Structural Adjustments policies were enforced in the early 1980 to qualify countries for new loans or for debt rescheduling by the IMF and the World Bank. The requested kind of adjustment aims at ensuring that the country can again service its external debt. Structural adjustment usually combines the following elements : devaluation of the national currency (in order to bring down the prices of exported goods and attract strong currencies), rise in interest rates (in order to attract international capital), reduction of public expenditure (’streamlining’ of public services staff, reduction of budgets devoted to education and the health sector, etc.), massive privatisations, reduction of public subsidies to some companies or products, freezing of salaries (to avoid inflation as a consequence of deflation). These SAPs have not only substantially contributed to higher and higher levels of indebtedness in the affected countries ; they have simultaneously led to higher prices (because of a high VAT rate and of the free market prices) and to a dramatic fall in the income of local populations (as a consequence of rising unemployment and of the dismantling of public services, among other factors).

IMF : http://www.worldbank.org/
which accompany it
,” said Éric Toussaint and Damien Millet of CADTM in a brief assessment of the country’s new needs.

Therefore, the Lebanese people are going to have to pay very dearly, in the years to come, for consequences of this war inflicted by Israel in violation of international treaties governing relations between states.”

Just like Iraq in 2003, a foreign country came in and destroyed the country’s infrastructure, only to give foreign companies and institutions power in the subsequent reconstruction efforts, they said.

For example, the Paris Club Paris Club This group of lender States was founded in 1956 and specializes in dealing with non-payment by developing countries.

of bilateral creditors gave Iraq a partial and conditional debt reduction in 2004 as long as it followed economic prescriptions from the IMF. The Paris Club figures say the country’s total debt for 2005 was $63.2 billion, or 183 percent of GDP.

Now Iraq is back to borrowing from multilateral lenders like the IMF and the World Bank. The IMF alone lent Iraq $685 million last year.

The Lebanese people paid the first time by giving their lives, losing their loved ones, enduring the destruction of their homes, their property, and infrastructure,” the authors said. “They must not pay a second time by being bled dry to finance reconstruction.

Israel has also destroyed most of the Palestinian infrastructure, consistently targeting power generation stations as well as government ministry buildings.
Palestine, Iraq, and Lebanon must demand accountability from their aggressors,” the CADTM analysts say.

For Lebanon, they suggested that its people demand cancellation of their debts instead of allowing their government to seek more aid and new loans.

For Lebanon, a possible solution resides in the immediate cancellation of its debt and the establishment of funds for its reconstruction, which would be fed FED
Federal Reserve
Officially, Federal Reserve System, is the United States’ central bank created in 1913 by the ’Federal Reserve Act’, also called the ’Owen-Glass Act’, after a series of banking crises, particularly the ’Bank Panic’ of 1907.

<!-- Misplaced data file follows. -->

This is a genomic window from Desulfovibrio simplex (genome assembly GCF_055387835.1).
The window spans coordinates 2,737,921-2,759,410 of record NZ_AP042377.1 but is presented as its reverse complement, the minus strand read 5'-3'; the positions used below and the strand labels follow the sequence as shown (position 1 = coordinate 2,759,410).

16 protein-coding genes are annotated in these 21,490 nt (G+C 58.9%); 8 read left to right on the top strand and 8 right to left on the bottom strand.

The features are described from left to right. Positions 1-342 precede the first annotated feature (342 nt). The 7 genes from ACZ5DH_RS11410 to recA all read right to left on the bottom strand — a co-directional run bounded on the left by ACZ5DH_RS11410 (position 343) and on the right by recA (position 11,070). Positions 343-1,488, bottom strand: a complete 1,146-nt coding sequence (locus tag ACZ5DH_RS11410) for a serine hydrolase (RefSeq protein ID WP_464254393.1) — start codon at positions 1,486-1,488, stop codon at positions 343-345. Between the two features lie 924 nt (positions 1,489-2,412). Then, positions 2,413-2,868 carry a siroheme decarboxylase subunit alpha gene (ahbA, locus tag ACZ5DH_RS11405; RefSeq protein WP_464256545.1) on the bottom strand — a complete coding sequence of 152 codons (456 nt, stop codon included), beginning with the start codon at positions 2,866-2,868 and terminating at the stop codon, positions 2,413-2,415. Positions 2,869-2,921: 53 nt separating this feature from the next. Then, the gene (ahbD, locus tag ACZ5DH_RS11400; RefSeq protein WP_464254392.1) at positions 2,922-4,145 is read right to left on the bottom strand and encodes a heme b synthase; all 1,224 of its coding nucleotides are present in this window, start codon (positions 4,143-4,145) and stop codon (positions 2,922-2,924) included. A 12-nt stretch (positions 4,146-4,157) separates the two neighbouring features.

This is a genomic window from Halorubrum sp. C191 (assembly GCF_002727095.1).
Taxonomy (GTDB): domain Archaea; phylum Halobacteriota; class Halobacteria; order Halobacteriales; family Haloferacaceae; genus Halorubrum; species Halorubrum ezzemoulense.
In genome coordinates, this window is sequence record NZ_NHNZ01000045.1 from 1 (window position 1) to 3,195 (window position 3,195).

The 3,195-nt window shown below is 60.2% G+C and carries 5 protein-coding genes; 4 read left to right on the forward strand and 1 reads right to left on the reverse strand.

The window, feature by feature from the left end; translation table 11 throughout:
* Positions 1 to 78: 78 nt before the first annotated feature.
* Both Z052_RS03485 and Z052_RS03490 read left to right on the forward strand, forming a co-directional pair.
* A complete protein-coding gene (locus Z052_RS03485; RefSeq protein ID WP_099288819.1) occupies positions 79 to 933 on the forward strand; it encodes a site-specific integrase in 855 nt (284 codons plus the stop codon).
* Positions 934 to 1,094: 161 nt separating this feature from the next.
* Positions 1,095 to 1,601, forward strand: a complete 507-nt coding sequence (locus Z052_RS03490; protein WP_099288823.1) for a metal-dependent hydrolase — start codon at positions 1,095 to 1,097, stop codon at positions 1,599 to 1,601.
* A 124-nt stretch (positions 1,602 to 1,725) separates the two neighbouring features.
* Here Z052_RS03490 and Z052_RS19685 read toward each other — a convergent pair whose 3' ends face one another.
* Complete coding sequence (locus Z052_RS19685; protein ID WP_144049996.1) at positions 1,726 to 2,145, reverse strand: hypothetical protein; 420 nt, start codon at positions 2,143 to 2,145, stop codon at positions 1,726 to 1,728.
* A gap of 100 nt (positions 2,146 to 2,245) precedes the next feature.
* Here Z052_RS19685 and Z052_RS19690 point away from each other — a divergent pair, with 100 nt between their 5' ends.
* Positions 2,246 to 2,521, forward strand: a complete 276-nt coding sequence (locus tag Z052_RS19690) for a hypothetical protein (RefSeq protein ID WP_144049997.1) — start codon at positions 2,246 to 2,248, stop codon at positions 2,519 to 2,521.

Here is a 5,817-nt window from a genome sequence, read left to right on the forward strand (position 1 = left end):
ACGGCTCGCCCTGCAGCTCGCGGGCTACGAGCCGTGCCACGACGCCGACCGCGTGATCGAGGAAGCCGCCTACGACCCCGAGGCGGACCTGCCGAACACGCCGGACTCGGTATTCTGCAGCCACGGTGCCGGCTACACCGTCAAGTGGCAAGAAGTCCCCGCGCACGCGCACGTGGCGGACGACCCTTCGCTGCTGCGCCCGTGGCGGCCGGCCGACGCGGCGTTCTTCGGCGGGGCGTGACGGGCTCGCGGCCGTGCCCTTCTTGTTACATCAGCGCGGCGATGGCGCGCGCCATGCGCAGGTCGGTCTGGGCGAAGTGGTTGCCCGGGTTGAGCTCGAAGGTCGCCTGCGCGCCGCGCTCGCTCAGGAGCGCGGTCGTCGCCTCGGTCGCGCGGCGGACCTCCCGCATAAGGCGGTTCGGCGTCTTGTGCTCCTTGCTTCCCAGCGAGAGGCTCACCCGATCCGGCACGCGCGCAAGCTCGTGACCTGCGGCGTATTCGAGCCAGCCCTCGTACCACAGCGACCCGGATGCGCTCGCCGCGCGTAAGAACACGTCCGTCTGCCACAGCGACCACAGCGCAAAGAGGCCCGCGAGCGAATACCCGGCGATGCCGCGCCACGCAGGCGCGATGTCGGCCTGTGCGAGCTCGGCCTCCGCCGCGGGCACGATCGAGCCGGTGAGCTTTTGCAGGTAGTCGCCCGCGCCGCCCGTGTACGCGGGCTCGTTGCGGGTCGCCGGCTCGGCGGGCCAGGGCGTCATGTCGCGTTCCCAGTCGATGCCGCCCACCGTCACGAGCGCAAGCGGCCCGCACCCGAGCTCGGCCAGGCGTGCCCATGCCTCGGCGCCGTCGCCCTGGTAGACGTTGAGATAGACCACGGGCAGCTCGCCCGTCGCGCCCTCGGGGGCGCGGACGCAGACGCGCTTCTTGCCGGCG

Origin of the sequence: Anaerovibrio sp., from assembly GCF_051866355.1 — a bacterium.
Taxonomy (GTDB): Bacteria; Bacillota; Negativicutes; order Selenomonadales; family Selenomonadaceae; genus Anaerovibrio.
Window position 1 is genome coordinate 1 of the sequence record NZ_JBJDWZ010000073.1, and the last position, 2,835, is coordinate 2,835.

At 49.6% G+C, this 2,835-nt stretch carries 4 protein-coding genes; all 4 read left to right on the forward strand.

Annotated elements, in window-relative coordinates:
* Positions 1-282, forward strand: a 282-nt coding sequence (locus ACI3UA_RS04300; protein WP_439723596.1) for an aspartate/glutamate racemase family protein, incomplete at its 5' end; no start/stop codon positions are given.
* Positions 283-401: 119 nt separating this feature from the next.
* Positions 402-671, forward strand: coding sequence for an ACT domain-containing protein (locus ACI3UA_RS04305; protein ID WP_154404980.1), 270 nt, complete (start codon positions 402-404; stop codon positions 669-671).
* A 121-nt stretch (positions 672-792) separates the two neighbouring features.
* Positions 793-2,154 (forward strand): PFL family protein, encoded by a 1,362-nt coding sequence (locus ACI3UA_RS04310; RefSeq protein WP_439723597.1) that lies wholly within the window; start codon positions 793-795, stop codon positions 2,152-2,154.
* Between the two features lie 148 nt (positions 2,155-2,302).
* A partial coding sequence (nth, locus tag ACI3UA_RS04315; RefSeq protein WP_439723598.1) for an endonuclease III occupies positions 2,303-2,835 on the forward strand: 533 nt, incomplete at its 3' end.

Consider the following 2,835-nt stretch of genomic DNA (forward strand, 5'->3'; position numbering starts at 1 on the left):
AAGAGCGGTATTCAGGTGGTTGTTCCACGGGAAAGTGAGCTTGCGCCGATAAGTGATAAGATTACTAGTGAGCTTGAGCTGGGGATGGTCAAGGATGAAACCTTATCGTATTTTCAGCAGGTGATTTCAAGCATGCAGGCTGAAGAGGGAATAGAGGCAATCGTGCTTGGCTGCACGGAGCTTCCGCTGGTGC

FED – decentralized central bank : http://www.federalreserve.gov/
by reparations deposited by Israel
,” the authors suggested.

The United States, which backed the Israeli campaign and helps equip and finance the Israeli army, should also contribute to the fund.

It is only then that it will be possible to say that the Lebanese people will have received justice,” they said.

In a telephone interview from Paris, Millet acknowledged that their proposal will not fly without the commitment of the Lebanese government, which as part of the local elite and ruling class, is unlikely to back a proposal that would not benefit the local businessmen.

He argued that some rich Lebanese whose wealth is held in Western banks should invest in their own country’s bonds.
They have no interest Interest An amount paid in remuneration of an investment or received by a lender. Interest is calculated on the amount of the capital invested or borrowed, the duration of the operation and the rate that has been set. in [debt] cancellation because cancellation will give power to those who suffer from the debt [the poor and the middle classes],” Millet said.

The IMF itself acknowledges that without highly concessional new financing for Lebanon, there is a real risk of the total collapse of the Lebanese economy. The institution did not mention grants or debt cancellation.

The combination of a growing government financing need, higher world interest rates Interest rates When A lends money to B, B repays the amount lent by A (the capital) as well as a supplementary sum known as interest, so that A has an interest in agreeing to this financial operation. The interest is determined by the interest rate, which may be high or low. To take a very simple example: if A borrows 100 million dollars for 10 years at a fixed interest rate of 5%, the first year he will repay a tenth of the capital initially borrowed (10 million dollars) plus 5% of the capital owed, i.e. 5 million dollars, that is a total of 15 million dollars. In the second year, he will again repay 10% of the capital borrowed, but the 5% now only applies to the remaining 90 million dollars still due, i.e. 4.5 million dollars, or a total of 14.5 million dollars. And so on, until the tenth year when he will repay the last 10 million dollars, plus 5% of that remaining 10 million dollars, i.e. 0.5 million dollars, giving a total of 10.5 million dollars. Over 10 years, the total amount repaid will come to 127.5 million dollars. The repayment of the capital is not usually made in equal instalments. In the initial years, the repayment concerns mainly the interest, and the proportion of capital repaid increases over the years. In this case, if repayments are stopped, the capital still due is higher…

The nominal interest rate is the rate at which the loan is contracted. The real interest rate is the nominal rate reduced by the rate of inflation.
, and lower GDP growth will all certainly cause Lebanon’s debt to spiral upward.




Source : IPS

CADTM

COMMITTEE FOR THE ABOLITION OF ILLEGITIMATE DEBT

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4000 - Liège- Belgique

00324 60 97 96 80
info@cadtm.org